Botetourt County claims Mary Johnston as its most famous author.
Johnston, who died in 1936, was a prolific writer from Buchanan who is currently experiencing a renaissance of her work. Her revival began in 1994 with the re-issuance of her suffrage novel, Hagar, reprinted by University Press of Virginia.
The novel, first printed in 1913, was a feminist manifesto of sorts and the only Johnston book with a contemporary setting. The novel strongly critiques traditional women’s roles, especially those in the South.
The novel sold well, but it cost Johnston many of her readers who expected only historical romances from the author of To Have and To Hold, the most popular romantic novel of 1900.
The author was born on November 21, 1870, the first of six children of John William Johnston and Elizabeth Dixon Alexander Johnston. Her father was president of the James River and Kanawha Canal Co. while the family lived in Buchanan and later president of the Georgia Pacific Railway after the family moved. Her mother died in childbirth in 1887, and the eldest child took care of the family until her father’s death in 1905. Mary Johnston never married.
Johnston’s papers have left a good record of life in Buchanan after the Civil War. When Johnston was seven, she saw the flood of 1877. Her memoirs are quoted in Harry Fulwiler Jr.’s Buchanan, Virginia: Gateway to the Southwest and in them she recalls the excitement of the coming flood and gives a description of the river: “very high, a yellow, roaring flood bearing with it uprooted trees… the skies were gray and cold, the mud deep, the river frightful to look at.”
Johnston’s first book was Prisoners of Hope, published in 1898.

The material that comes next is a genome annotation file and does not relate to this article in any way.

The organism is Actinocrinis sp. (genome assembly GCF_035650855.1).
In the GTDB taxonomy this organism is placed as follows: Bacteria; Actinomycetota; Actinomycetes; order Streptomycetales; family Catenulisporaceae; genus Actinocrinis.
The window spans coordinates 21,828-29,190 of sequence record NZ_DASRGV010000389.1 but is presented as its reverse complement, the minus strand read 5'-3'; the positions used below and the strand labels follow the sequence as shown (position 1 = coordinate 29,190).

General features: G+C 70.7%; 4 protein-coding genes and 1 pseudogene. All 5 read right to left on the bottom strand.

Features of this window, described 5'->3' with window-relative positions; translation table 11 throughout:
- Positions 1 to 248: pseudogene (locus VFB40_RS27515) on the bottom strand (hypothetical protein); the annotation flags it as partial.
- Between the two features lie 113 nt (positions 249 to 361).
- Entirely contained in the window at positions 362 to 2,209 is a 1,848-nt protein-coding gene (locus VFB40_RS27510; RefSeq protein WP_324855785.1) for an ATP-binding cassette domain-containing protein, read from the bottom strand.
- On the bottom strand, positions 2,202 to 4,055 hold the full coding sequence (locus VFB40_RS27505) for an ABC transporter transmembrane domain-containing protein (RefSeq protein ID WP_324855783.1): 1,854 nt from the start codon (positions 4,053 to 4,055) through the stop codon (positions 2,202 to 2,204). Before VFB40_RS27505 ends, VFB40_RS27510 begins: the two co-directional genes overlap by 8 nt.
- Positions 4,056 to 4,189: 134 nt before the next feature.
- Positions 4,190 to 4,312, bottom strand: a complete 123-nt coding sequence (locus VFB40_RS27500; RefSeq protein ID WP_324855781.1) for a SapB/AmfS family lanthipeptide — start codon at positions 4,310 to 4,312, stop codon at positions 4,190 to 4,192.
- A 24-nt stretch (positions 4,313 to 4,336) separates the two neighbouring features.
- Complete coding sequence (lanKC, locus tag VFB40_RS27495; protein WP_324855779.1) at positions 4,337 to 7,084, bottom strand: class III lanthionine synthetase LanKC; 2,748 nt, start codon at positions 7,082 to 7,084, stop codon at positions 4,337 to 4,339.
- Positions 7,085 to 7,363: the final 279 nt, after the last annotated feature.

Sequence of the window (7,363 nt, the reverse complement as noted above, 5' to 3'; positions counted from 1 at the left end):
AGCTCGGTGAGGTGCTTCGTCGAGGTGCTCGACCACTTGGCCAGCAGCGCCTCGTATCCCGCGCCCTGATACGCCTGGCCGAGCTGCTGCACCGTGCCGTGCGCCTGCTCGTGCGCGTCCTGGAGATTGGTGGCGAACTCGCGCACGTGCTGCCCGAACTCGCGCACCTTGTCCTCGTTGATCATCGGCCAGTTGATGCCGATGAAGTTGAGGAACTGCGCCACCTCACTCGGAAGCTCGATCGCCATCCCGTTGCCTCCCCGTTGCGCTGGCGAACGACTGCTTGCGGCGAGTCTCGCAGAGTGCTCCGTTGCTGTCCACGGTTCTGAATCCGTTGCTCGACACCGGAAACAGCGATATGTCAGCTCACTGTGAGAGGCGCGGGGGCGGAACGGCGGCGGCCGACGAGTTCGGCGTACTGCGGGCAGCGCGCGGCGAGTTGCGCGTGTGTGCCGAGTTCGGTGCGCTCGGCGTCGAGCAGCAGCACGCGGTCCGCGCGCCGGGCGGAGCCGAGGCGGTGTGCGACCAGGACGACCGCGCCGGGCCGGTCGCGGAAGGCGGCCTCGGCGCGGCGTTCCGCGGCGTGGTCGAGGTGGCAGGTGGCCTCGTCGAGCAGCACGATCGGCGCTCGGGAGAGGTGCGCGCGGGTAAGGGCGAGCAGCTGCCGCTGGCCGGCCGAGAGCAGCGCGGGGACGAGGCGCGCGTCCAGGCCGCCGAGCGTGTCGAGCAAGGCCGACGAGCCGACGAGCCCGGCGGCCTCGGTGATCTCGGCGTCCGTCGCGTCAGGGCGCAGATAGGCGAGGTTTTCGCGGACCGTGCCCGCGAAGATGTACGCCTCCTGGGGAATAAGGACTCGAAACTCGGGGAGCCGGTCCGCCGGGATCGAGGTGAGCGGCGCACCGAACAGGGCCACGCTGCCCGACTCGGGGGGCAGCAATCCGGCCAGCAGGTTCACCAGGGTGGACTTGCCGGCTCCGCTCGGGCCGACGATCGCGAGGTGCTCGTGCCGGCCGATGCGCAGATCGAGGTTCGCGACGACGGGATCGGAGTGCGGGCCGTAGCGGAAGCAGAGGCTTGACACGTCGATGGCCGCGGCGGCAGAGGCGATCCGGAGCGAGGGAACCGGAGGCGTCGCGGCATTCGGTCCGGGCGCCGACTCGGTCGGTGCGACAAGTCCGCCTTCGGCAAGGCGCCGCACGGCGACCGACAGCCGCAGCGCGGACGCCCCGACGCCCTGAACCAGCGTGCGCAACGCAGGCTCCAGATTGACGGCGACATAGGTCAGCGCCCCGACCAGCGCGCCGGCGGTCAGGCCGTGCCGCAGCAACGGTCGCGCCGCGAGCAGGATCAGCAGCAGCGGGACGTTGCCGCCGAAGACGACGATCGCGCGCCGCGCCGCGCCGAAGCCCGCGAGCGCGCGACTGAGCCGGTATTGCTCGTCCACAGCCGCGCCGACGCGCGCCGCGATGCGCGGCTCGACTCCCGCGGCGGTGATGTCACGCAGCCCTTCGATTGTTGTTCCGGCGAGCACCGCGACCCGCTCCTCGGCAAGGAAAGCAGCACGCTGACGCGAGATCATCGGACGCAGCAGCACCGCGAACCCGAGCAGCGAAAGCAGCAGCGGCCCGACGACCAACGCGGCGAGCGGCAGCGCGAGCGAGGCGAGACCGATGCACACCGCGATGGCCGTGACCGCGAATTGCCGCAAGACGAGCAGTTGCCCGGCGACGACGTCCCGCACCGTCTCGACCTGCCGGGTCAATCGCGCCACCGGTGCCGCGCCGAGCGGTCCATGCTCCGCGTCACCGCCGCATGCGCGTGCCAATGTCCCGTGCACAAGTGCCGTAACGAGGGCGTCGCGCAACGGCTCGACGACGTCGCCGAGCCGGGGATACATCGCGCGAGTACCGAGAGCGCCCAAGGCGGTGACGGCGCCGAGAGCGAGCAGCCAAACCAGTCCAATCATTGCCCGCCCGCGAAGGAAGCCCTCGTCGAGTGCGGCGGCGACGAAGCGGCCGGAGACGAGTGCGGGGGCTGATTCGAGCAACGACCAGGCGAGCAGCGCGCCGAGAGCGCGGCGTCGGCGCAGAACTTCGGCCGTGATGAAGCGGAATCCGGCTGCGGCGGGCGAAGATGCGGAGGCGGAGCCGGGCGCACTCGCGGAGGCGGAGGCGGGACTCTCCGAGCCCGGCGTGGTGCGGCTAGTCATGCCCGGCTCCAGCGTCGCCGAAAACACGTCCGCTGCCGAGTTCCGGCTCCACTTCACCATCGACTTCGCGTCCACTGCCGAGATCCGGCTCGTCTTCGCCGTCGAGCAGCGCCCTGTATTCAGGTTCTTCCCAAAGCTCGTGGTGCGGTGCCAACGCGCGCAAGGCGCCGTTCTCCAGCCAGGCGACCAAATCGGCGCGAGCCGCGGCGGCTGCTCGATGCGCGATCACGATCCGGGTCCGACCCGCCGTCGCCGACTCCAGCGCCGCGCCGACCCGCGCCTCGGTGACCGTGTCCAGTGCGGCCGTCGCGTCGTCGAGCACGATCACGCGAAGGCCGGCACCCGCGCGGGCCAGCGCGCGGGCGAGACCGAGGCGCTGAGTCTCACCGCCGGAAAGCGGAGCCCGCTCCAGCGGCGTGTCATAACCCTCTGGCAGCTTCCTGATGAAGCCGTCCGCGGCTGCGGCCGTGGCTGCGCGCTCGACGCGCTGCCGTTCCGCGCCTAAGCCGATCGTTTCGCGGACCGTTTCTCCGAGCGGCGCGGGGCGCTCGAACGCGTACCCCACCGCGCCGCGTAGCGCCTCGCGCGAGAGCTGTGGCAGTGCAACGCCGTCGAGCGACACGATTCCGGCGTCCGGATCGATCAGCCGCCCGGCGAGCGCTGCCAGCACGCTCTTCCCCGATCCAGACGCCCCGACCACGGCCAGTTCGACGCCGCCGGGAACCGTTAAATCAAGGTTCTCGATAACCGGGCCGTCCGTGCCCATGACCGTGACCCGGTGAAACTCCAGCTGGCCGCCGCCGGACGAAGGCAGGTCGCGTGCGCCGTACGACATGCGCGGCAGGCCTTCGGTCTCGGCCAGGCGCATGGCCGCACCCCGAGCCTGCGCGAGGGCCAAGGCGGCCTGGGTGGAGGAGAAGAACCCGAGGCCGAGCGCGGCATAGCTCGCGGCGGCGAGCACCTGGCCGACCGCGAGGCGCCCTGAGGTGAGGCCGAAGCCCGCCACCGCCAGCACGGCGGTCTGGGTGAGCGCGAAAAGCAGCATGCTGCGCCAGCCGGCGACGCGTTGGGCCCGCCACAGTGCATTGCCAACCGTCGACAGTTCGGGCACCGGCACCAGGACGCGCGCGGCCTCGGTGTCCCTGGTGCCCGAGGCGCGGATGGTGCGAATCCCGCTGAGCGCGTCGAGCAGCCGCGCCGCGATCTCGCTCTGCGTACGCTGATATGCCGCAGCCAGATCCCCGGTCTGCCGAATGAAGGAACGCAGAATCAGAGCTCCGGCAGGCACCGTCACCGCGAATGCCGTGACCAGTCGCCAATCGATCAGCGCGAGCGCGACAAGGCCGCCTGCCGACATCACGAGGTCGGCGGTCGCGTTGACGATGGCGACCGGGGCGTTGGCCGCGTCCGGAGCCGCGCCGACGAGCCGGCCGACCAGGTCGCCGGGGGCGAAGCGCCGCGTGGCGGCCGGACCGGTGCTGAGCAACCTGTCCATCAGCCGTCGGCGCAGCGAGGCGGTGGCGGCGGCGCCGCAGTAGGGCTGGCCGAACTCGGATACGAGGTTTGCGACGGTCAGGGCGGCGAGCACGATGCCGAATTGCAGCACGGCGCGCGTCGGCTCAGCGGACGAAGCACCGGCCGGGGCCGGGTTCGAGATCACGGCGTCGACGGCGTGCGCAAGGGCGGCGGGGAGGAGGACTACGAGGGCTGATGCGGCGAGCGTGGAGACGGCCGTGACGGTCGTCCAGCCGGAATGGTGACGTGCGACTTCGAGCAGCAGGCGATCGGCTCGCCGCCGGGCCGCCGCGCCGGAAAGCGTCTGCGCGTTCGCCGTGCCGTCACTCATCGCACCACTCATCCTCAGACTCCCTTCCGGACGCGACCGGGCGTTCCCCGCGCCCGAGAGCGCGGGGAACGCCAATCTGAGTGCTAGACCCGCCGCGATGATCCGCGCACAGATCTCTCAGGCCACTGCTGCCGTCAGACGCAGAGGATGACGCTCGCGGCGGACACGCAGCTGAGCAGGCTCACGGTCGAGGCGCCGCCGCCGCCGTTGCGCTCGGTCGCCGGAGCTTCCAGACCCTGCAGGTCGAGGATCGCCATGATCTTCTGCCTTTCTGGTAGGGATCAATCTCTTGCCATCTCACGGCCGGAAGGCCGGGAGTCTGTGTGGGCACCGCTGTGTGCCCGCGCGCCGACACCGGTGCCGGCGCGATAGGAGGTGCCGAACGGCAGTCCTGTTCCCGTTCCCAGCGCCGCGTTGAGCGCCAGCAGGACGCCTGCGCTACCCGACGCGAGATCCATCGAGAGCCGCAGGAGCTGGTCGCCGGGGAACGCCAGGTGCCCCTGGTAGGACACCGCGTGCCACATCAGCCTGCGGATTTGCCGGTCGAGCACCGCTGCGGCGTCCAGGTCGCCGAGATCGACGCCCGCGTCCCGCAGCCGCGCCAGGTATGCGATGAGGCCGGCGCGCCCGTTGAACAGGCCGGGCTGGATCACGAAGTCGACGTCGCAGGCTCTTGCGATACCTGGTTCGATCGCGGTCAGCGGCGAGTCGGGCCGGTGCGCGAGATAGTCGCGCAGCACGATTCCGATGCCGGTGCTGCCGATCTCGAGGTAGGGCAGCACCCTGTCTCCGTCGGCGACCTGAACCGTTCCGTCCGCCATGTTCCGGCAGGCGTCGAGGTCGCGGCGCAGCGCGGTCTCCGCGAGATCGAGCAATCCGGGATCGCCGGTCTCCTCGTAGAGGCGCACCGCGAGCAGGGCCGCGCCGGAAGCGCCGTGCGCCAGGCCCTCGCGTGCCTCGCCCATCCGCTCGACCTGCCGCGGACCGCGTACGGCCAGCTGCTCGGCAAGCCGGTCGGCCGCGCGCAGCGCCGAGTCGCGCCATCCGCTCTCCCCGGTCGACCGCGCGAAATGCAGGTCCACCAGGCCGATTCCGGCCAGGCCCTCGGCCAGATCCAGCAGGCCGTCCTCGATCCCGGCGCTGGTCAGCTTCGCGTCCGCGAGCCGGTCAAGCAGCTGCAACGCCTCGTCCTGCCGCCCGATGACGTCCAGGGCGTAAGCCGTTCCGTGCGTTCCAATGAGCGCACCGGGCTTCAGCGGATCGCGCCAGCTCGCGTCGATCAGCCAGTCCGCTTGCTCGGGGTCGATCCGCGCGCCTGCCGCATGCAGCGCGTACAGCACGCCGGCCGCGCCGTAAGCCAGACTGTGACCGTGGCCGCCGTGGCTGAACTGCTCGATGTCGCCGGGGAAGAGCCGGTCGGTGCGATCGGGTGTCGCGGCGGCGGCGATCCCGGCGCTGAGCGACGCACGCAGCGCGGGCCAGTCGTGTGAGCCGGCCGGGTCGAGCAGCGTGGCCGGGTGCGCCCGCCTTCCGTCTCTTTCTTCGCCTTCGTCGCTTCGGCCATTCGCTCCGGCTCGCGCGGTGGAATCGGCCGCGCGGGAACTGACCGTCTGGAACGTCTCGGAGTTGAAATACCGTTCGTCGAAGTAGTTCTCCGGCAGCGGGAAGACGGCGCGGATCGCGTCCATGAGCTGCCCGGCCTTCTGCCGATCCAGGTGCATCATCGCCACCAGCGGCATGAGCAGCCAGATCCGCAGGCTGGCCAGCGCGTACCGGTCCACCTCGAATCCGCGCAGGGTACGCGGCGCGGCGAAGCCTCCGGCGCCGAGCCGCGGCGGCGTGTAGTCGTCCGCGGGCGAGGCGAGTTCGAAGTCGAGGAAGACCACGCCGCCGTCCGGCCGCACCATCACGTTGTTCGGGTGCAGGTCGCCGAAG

Many of Johnston’s later novels were not well received by the public, in part because her ideas were not fully formed. Those novels generally attempted to appeal to an ideology of tolerance and intellectual freedom, and eventually evolved into realism and then into mysticism and transcendentalism.
She was very interested in religion and believed that ultimately the universal doctrine of brotherly love, through not necessarily the doctrine espoused by Christian churches, would bring harmony and “oneness” to the world.
Johnston died in Warm Spring on May 9, 1936. She is buried in Richmond’s Hollywood Cemetery.
Mary Johnston’s work
Prisoners of Hope, 1898, (a novel of Colonial Virginia)
To Have and To Hold, 1900
Sir Mortimer, 1904
Lewis Rand, 1908, (a novel of Virginia in Jefferson’s day)
The Long Roll, 1911
Cease Firing, 1912
The Witch, 1914
The Fortunes of Garin, 1915
The Wanderers, 1917
Pioneers of the Old South, 1918
Michael Forth, 1919
Sweet Rocket, 1920
1492, 1922 (a story of Columbus’ voyages)
Silver Cross, 1922
Croatan, 1923, (a story of the tragic Roanoke Island settlement and of Virginia Dare)
The Exile, 1927
The Slave Ship, 1924
The Great Valley, 1926
Hunting Shirt, 1931
Miss Delicia Allen, 1933
Drury Randall, 1934.
Her one play was a five-act drama called “The Goddess of Reason,” 1907. She also wrote two long narrative poems, "Virginiana” and “The James” and a number of short stories.